Objectives: To evaluate the level of association between patients' denture satisfaction and oral health-related quality of life (OHRQoL) in edentate patients, and to identify the determinants of satisfaction that best predict OHRQoL. The effects of time and treatment type were also assessed.
Methods: Data from 255 edentate elders who participated in a randomised clinical trial were used. OHRQoL ratings were gathered using the Oral Health Impact Profile (OHIP-20) questionnaire. The McGill Denture Satisfaction Instrument was used to assess satisfaction with treatment (mandibular conventional denture or implant overdenture). Outcomes were measured prior to treatment, then 6 and 12 months after delivery of the new prostheses. Simple linear and multiple linear regression analyses were performed to statistically analyse the relationship.
Results: When the combined effect of all factors was assessed, only two variables of denture satisfaction ratings were significantly associated with OHRQoL: chewing ability (P=.005) and oral condition (P=.002). These two variables explained 46.4% of the variance in the OHIP change scores. This association varied with time, but the variables of importance remained the same. Type of treatment, gender, age and other socio-demographic variables were not significantly associated with improvement in OHRQoL once their effects were combined with denture satisfaction ratings.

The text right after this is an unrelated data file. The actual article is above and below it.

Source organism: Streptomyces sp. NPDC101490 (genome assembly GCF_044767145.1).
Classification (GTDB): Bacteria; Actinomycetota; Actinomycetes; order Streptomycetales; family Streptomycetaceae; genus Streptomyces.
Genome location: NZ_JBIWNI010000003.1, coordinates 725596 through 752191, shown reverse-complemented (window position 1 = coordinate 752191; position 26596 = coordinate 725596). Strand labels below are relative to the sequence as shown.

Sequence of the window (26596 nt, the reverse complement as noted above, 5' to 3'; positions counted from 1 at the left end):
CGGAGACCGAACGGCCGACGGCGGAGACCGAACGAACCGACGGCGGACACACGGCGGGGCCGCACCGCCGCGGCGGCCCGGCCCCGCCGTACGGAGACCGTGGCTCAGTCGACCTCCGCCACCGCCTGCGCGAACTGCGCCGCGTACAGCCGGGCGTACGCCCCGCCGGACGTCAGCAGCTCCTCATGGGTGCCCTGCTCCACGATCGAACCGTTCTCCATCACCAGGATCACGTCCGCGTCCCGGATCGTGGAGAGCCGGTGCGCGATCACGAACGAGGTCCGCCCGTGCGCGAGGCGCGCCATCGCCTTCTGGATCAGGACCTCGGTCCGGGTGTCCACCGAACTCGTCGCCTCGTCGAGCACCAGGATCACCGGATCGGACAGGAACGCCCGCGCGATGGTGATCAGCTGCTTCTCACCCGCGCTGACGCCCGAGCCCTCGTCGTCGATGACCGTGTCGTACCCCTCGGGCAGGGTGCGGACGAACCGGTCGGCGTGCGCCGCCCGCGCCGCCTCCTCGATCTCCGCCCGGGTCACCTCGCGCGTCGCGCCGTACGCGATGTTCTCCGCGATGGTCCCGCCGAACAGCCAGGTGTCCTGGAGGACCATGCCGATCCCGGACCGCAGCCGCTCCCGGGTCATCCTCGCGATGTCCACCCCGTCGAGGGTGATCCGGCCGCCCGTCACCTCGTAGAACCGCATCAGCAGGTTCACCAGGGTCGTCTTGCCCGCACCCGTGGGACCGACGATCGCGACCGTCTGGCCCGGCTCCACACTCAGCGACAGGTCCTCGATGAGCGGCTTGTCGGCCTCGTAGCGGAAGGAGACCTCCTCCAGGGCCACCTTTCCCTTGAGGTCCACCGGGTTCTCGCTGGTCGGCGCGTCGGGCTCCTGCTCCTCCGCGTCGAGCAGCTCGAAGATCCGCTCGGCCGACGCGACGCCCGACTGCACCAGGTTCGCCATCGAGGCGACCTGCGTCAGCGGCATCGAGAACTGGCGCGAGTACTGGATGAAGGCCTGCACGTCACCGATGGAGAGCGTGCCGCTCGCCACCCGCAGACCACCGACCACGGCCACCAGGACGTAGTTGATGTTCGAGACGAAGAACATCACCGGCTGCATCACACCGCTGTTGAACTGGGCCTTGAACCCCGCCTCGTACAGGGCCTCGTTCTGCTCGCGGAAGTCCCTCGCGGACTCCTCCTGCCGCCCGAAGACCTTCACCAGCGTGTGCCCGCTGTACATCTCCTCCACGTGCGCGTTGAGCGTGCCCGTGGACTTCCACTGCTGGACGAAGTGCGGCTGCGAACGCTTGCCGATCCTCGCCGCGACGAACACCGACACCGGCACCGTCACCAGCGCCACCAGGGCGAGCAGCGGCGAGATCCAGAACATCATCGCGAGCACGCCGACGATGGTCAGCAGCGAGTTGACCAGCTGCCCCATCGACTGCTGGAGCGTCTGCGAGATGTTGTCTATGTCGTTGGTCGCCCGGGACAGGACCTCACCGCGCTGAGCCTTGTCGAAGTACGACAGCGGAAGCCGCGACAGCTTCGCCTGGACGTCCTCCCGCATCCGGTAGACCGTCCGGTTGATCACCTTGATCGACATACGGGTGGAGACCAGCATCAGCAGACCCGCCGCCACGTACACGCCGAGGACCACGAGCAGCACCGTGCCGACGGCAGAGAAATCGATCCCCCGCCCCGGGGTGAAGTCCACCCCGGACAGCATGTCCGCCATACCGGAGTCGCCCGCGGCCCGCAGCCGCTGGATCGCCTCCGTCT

Conclusions: Within the limitations of this study, a highly positive association exists between oral health-related quality of life and denture satisfaction. Chewing ability and oral condition are the determinants of denture satisfaction best associated with OHRQoL, predicting 46.4% of its improvement following a treatment.
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